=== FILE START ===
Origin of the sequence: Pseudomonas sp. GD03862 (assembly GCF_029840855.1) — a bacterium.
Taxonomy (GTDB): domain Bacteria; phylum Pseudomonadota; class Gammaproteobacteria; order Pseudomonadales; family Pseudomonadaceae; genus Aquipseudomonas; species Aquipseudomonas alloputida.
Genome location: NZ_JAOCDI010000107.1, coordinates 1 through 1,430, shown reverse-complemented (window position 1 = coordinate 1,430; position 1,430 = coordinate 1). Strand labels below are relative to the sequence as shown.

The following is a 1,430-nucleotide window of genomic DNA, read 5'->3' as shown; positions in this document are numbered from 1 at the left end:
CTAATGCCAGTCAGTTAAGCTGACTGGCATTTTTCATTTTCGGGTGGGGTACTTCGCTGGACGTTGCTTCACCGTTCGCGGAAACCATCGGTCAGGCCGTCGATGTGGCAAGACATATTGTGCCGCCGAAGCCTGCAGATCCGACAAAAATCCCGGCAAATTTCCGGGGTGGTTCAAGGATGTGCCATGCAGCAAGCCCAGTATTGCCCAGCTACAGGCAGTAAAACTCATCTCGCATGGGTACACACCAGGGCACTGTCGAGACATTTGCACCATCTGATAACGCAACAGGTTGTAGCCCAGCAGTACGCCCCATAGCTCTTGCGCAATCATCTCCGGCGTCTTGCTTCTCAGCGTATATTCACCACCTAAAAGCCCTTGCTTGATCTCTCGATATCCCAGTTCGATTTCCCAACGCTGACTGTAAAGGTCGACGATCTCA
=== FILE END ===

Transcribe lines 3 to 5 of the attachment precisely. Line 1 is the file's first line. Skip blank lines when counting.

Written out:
Genome location: NZ_JAOCDI010000107.1, coordinates 1 through 1,430, shown reverse-complemented (window position 1 = coordinate 1,430; position 1,430 = coordinate 1). Strand labels below are relative to the sequence as shown.

The following is a 1,430-nucleotide window of genomic DNA, read 5'->3' as shown; positions in this document are numbered from 1 at the left end:
CTAATGCCAGTCAGTTAAGCTGACTGGCATTTTTCATTTTCGGGTGGGGTACTTCGCTGGACGTTGCTTCACCGTTCGCGGAAACCATCGGTCAGGCCGTCGATGTGGCAAGACATATTGTGCCGCCGAAGCCTGCAGATCCGACAAAAATCCCGGCAAATTTCCGGGGTGGTTCAAGGATGTGCCATGCAGCAAGCCCAGTATTGCCCAGCTACAGGCAGTAAAACTCATCTCGCATGGGTACACACCAGGGCACTGTCGAGACATTTGCACCATCTGATAACGCAACAGGTTGTAGCCCAGCAGTACGCCCCATAGCTCTTGCGCAATCATCTCCGGCGTCTTGCTTCTCAGCGTATATTCACCACCTAAAAGCCCTTGCTTGATCTCTCGATATCCCAGTTCGATTTCCCAACGCTGACTGTAAAGGTCGACGATCTCA